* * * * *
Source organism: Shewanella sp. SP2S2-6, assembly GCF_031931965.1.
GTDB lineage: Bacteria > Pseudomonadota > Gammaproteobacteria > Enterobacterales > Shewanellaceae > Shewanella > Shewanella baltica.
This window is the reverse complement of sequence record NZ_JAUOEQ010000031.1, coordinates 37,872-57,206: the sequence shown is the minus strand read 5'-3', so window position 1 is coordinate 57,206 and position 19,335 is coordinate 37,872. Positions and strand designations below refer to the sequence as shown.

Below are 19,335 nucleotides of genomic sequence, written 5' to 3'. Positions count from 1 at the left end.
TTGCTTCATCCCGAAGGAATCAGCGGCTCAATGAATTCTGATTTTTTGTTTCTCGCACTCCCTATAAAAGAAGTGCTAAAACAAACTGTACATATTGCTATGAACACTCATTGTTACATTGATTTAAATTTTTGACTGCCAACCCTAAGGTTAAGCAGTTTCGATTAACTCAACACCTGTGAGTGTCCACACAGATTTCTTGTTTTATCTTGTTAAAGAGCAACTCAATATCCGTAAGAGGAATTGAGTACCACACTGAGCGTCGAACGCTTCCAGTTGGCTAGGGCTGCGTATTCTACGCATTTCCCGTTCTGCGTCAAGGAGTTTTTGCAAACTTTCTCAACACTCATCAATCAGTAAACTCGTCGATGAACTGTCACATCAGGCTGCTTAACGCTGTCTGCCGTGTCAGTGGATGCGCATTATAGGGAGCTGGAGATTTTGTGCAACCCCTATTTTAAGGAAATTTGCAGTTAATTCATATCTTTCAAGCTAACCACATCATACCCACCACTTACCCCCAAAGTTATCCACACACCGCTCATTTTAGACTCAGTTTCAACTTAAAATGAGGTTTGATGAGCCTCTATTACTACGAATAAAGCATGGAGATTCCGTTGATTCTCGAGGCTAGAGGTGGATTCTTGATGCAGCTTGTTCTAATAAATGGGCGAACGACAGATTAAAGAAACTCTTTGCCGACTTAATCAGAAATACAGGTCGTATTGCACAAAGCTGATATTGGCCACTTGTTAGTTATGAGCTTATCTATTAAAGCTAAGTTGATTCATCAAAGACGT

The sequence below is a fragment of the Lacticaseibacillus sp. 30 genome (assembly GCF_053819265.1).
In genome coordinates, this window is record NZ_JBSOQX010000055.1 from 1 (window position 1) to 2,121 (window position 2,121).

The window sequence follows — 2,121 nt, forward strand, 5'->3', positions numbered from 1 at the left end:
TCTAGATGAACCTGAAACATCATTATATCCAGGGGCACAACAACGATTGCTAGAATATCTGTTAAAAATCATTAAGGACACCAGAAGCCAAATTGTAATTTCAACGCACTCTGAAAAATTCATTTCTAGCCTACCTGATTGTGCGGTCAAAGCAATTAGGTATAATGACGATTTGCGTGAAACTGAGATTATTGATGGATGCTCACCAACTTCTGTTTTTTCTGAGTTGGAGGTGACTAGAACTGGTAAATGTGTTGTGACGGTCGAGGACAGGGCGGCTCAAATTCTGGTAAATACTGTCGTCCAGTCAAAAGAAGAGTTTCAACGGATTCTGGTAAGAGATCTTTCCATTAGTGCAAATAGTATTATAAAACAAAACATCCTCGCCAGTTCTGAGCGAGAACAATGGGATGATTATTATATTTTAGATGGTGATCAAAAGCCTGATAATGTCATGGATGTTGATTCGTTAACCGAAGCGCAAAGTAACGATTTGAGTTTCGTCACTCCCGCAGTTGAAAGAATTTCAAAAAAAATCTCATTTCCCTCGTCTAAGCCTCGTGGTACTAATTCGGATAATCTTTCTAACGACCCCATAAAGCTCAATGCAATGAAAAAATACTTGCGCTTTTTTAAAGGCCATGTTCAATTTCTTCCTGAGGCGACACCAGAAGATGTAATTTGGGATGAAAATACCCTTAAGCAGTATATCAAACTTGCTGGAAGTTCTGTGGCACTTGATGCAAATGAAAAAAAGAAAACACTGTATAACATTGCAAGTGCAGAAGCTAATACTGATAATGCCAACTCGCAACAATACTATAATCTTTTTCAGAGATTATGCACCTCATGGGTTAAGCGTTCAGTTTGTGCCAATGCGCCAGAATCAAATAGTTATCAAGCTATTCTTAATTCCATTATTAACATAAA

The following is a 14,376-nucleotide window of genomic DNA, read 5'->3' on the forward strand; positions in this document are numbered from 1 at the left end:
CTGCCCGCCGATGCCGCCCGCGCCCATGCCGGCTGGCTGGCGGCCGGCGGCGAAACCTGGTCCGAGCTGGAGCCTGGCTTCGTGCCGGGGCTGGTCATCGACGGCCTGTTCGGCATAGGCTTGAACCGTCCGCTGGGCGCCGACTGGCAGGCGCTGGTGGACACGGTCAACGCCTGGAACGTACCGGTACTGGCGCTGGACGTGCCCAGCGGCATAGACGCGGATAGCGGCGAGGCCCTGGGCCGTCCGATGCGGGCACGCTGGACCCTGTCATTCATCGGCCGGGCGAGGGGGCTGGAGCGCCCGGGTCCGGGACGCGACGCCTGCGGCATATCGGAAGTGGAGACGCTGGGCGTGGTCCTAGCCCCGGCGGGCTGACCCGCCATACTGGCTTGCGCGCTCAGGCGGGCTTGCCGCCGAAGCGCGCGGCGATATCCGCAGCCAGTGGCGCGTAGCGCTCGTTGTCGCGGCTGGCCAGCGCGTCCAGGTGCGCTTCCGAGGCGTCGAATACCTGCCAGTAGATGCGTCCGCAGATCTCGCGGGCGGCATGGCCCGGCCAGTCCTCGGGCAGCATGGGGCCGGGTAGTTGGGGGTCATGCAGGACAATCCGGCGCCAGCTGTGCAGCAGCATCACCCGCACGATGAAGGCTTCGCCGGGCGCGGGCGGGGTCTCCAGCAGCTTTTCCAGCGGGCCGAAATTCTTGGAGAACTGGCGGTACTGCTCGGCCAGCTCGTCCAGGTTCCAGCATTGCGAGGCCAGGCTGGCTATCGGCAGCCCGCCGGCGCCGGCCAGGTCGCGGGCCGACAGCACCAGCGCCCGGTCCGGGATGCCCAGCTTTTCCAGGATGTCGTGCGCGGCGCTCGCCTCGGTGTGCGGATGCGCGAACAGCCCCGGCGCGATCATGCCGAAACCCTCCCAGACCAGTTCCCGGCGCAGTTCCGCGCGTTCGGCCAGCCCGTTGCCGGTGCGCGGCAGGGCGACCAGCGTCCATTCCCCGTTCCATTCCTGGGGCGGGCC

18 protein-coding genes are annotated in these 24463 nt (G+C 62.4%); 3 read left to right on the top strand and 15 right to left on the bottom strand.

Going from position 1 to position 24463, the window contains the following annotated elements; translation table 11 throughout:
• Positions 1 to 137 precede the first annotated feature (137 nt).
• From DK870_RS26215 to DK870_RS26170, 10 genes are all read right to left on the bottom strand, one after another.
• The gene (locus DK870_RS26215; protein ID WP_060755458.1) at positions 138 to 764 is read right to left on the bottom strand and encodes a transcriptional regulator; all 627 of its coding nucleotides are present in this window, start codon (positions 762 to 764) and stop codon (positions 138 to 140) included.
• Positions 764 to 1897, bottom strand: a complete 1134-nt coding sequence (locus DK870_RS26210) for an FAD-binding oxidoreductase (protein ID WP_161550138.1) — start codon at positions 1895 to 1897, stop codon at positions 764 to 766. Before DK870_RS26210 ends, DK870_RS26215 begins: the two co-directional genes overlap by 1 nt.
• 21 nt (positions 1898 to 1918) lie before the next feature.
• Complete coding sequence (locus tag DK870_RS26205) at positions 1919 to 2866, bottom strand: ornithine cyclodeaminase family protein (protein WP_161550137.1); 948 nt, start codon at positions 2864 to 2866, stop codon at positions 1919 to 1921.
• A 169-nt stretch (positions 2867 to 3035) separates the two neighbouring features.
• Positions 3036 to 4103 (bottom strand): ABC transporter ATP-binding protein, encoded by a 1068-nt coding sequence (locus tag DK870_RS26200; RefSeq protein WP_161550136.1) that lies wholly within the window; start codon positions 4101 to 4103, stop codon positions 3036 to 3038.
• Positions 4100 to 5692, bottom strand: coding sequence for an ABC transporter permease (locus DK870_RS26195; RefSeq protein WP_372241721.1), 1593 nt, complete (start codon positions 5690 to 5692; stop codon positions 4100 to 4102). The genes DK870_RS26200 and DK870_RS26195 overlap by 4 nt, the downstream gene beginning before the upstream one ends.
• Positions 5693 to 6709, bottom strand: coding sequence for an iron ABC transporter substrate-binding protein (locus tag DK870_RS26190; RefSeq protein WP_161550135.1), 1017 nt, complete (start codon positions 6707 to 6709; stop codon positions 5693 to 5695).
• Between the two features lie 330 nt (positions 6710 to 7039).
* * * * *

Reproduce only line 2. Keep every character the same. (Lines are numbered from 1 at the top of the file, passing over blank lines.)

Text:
GTDB lineage: Bacteria > Pseudomonadota > Gammaproteobacteria > Enterobacterales > Shewanellaceae > Shewanella > Shewanella baltica.